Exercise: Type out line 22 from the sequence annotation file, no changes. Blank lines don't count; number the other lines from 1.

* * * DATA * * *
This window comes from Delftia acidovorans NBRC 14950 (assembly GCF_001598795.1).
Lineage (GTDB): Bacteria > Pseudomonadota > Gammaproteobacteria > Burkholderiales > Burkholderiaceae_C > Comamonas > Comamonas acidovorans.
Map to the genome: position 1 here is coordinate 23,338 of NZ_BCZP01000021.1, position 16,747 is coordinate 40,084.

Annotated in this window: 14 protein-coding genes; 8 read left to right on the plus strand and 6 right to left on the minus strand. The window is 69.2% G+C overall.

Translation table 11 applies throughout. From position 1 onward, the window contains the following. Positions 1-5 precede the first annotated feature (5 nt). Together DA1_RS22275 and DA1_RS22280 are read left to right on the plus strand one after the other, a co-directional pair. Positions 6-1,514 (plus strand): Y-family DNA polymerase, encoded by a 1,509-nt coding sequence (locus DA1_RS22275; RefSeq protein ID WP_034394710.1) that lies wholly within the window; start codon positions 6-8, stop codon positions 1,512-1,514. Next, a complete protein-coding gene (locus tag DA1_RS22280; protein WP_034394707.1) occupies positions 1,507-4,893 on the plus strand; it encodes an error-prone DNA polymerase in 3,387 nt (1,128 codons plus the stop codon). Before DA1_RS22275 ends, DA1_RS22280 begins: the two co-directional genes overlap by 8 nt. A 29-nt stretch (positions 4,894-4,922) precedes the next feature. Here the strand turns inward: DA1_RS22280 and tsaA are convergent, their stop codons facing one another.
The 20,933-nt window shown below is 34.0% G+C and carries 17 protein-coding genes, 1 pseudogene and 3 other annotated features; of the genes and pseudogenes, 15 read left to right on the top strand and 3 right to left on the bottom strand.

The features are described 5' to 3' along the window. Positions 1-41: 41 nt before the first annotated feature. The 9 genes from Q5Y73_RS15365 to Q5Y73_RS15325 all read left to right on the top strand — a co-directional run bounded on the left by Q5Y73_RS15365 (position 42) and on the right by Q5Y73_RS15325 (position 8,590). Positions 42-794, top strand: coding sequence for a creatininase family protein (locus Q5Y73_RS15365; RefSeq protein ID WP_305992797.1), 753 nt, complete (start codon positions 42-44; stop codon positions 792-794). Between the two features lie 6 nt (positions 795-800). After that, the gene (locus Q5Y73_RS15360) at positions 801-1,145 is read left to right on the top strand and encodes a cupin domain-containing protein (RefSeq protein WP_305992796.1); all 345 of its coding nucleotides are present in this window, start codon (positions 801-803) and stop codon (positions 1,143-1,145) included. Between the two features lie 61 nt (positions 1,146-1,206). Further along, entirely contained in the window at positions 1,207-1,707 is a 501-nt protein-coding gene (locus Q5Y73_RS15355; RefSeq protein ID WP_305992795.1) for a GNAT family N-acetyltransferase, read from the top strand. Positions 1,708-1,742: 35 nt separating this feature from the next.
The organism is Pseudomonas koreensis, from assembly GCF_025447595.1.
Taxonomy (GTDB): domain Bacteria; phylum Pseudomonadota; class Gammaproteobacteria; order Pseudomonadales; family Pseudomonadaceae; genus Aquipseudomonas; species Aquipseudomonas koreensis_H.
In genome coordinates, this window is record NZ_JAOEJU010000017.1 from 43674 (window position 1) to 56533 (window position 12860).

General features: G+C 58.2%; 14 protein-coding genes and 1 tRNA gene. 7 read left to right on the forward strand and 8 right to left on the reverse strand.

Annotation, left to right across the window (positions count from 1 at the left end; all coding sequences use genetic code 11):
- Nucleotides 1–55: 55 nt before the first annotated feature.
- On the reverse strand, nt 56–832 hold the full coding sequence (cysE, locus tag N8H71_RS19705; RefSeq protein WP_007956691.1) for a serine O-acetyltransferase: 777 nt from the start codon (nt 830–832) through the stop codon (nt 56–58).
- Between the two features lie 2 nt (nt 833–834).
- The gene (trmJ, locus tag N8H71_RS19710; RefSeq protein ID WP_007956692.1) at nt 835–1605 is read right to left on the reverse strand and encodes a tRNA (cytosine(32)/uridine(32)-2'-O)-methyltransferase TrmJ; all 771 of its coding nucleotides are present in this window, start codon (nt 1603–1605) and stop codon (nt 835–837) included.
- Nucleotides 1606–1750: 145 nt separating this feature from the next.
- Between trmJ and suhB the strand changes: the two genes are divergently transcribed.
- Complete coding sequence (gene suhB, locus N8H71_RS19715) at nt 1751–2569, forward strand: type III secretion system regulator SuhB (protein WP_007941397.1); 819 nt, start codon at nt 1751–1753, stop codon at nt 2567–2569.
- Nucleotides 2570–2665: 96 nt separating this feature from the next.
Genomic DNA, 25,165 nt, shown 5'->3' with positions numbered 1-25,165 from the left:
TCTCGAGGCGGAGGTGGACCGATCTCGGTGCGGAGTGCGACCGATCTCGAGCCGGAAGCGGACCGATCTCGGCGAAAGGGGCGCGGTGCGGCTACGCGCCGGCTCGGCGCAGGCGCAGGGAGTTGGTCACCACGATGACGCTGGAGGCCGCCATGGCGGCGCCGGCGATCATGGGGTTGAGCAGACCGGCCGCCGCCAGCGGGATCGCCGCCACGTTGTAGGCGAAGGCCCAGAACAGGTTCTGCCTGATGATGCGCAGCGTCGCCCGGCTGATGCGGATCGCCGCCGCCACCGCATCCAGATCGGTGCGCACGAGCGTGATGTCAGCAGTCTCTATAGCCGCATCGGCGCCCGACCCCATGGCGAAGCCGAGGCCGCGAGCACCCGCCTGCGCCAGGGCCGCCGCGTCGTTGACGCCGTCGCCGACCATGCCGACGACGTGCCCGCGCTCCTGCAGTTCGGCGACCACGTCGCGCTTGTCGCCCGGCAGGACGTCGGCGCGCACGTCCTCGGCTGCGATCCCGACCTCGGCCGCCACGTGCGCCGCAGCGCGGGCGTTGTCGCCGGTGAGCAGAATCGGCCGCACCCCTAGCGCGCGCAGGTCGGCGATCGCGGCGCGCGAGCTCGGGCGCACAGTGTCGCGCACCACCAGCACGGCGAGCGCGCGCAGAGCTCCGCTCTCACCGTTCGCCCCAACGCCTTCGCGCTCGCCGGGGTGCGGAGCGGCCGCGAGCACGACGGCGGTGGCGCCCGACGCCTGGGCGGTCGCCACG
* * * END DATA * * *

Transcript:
TCTCGAGGCGGAGGTGGACCGATCTCGGTGCGGAGTGCGACCGATCTCGAGCCGGAAGCGGACCGATCTCGGCGAAAGGGGCGCGGTGCGGCTACGCGCCGGCTCGGCGCAGGCGCAGGGAGTTGGTCACCACGATGACGCTGGAGGCCGCCATGGCGGCGCCGGCGATCATGGGGTTGAGCAGACCGGCCGCCGCCAGCGGGATCGCCGCCACGTTGTAGGCGAAGGCCCAGAACAGGTTCTGCCTGATGATGCGCAGCGTCGCCCGGCTGATGCGGATCGCCGCCGCCACCGCATCCAGATCGGTGCGCACGAGCGTGATGTCAGCAGTCTCTATAGCCGCATCGGCGCCCGACCCCATGGCGAAGCCGAGGCCGCGAGCACCCGCCTGCGCCAGGGCCGCCGCGTCGTTGACGCCGTCGCCGACCATGCCGACGACGTGCCCGCGCTCCTGCAGTTCGGCGACCACGTCGCGCTTGTCGCCCGGCAGGACGTCGGCGCGCACGTCCTCGGCTGCGATCCCGACCTCGGCCGCCACGTGCGCCGCAGCGCGGGCGTTGTCGCCGGTGAGCAGAATCGGCCGCACCCCTAGCGCGCGCAGGTCGGCGATCGCGGCGCGCGAGCTCGGGCGCACAGTGTCGCGCACCACCAGCACGGCGAGCGCGCGCAGAGCTCCGCTCTCACCGTTCGCCCCAACGCCTTCGCGCTCGCCGGGGTGCGGAGCGGCCGCGAGCACGACGGCGGTGGCGCCCGACGCCTGGGCGGTCGCCACG